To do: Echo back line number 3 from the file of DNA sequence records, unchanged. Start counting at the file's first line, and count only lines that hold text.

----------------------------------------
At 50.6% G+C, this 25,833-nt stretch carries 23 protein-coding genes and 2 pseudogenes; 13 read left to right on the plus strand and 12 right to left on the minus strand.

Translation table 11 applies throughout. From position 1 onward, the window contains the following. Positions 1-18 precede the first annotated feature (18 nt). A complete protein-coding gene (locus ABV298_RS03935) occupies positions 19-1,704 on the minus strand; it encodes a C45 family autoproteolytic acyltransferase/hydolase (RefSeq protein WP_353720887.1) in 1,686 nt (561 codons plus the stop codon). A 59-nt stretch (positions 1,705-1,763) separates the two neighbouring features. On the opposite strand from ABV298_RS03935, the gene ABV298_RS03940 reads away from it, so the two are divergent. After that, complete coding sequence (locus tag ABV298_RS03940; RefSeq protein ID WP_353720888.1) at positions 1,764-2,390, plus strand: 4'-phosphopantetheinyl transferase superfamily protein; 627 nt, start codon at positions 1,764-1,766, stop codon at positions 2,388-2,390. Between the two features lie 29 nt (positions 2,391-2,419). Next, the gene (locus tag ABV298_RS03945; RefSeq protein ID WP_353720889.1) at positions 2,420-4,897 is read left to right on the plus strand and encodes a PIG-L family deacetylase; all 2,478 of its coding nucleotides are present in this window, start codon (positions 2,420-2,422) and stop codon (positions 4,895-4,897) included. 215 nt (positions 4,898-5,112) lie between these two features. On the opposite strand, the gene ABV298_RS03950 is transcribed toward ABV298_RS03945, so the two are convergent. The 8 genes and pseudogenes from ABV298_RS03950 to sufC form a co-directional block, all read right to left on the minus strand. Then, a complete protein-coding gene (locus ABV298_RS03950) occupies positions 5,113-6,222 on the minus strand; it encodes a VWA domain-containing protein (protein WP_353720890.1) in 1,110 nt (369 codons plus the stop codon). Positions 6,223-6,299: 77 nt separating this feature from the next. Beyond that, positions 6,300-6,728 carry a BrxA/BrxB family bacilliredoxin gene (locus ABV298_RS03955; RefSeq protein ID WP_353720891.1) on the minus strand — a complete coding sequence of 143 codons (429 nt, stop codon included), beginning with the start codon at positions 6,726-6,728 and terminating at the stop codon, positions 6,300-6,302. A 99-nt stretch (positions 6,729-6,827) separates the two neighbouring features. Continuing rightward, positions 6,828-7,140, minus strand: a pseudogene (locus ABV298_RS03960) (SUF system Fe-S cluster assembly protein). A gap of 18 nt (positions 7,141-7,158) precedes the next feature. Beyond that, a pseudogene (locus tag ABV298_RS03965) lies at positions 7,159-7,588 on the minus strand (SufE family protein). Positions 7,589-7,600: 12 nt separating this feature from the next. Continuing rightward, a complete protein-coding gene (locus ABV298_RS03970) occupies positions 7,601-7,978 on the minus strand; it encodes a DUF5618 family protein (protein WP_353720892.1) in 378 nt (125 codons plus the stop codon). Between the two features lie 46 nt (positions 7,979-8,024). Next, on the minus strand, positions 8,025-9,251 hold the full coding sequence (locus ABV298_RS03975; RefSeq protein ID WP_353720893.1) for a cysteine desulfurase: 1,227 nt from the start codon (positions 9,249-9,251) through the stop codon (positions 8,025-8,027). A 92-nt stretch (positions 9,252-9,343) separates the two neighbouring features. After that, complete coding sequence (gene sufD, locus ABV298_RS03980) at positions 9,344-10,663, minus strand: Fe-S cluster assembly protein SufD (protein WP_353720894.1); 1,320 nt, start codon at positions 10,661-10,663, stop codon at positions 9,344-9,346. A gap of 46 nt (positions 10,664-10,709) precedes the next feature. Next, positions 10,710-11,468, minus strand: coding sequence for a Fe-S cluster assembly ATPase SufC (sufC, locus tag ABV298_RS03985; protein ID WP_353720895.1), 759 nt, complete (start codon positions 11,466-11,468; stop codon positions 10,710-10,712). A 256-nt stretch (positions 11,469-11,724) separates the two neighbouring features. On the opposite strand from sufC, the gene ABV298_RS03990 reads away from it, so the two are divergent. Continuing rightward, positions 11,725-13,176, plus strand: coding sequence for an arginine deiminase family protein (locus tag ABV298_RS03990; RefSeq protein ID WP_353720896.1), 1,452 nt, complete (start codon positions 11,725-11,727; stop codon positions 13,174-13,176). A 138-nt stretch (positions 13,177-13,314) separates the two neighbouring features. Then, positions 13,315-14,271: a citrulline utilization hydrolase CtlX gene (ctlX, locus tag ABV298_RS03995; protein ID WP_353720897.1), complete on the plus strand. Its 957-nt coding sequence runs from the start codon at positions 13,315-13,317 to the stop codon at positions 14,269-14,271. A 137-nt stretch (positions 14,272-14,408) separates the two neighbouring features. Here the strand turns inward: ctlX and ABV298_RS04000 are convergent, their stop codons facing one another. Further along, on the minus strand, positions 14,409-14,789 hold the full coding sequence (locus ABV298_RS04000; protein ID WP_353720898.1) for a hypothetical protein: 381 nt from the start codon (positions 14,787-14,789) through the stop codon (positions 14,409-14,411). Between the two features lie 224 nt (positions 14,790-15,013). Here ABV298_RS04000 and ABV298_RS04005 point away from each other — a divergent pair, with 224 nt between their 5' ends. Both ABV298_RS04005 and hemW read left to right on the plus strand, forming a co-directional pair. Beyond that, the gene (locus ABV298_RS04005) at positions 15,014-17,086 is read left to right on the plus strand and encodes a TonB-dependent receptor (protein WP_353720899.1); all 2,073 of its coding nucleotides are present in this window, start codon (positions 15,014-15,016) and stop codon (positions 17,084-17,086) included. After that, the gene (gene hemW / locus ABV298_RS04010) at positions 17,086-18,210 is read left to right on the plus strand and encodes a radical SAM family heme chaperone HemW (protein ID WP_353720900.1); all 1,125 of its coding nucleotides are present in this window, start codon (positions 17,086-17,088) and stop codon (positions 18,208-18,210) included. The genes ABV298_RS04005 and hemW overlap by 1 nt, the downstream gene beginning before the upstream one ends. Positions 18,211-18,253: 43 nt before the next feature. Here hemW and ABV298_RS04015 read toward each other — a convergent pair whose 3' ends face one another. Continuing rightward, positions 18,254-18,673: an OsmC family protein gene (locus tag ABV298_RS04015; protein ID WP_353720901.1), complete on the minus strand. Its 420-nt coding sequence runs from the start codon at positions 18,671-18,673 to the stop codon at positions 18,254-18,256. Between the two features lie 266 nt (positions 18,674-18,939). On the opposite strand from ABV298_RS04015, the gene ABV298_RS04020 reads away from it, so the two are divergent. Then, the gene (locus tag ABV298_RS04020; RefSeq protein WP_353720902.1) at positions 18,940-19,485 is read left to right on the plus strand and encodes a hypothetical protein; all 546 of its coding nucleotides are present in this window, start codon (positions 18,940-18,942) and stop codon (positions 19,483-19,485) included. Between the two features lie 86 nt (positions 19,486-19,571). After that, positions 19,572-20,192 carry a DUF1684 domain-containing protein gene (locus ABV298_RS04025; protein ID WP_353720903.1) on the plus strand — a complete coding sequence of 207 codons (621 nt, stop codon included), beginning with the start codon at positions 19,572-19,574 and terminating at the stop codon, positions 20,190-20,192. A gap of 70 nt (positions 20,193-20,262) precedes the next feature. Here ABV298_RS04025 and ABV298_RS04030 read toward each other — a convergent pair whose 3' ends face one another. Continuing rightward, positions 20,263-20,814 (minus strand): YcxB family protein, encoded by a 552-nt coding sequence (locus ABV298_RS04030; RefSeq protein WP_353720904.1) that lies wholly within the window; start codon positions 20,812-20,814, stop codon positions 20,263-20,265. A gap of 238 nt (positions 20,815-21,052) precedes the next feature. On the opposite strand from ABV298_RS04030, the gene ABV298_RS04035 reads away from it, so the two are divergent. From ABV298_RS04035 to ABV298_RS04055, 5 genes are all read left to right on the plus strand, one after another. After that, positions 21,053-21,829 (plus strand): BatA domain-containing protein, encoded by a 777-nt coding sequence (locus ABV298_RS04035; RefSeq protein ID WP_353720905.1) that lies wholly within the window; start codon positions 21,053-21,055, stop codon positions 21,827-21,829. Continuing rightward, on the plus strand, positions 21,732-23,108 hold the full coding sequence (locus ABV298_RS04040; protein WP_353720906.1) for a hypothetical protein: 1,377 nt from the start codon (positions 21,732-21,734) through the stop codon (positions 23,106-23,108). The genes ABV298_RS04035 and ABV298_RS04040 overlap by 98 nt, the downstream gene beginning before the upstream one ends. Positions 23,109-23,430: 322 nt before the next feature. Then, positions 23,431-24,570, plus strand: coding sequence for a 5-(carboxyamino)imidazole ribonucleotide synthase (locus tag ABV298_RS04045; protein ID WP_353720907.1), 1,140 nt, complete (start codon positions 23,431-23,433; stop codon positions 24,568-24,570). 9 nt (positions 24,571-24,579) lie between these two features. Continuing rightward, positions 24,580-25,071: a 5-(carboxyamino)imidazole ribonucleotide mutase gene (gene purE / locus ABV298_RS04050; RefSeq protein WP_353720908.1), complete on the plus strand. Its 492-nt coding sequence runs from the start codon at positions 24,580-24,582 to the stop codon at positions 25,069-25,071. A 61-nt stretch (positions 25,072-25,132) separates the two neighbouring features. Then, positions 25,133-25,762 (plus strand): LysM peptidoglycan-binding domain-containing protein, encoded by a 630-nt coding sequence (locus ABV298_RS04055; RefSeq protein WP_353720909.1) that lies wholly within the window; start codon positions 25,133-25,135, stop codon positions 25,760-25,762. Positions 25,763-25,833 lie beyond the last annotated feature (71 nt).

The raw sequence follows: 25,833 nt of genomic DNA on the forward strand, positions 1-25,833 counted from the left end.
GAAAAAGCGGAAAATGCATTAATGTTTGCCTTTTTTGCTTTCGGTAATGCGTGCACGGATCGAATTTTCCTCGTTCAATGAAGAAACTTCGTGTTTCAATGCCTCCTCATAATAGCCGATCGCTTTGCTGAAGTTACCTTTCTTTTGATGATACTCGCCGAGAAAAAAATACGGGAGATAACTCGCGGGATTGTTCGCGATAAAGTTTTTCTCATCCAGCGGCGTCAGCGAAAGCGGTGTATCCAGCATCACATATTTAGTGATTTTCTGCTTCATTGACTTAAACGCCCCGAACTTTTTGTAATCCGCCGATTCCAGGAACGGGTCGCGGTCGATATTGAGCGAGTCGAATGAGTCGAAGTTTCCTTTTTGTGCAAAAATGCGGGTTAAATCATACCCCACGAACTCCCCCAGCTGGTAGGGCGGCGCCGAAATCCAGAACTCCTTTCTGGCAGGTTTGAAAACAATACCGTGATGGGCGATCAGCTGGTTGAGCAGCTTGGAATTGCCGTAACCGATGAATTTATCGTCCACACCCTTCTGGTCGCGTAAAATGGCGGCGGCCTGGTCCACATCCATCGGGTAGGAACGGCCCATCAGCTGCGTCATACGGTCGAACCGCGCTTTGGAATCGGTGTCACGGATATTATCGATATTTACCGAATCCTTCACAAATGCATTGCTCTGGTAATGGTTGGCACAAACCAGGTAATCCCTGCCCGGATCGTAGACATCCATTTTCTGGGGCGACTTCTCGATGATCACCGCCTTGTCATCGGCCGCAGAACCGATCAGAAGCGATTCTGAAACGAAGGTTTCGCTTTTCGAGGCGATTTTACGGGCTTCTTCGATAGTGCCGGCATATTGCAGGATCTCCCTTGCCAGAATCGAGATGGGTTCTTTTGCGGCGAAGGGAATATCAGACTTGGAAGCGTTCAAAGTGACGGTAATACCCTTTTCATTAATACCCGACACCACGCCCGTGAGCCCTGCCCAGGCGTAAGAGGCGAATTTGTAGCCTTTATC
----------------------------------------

The raw sequence follows: 25,833 nt of genomic DNA on the forward strand, positions 1-25,833 counted from the left end.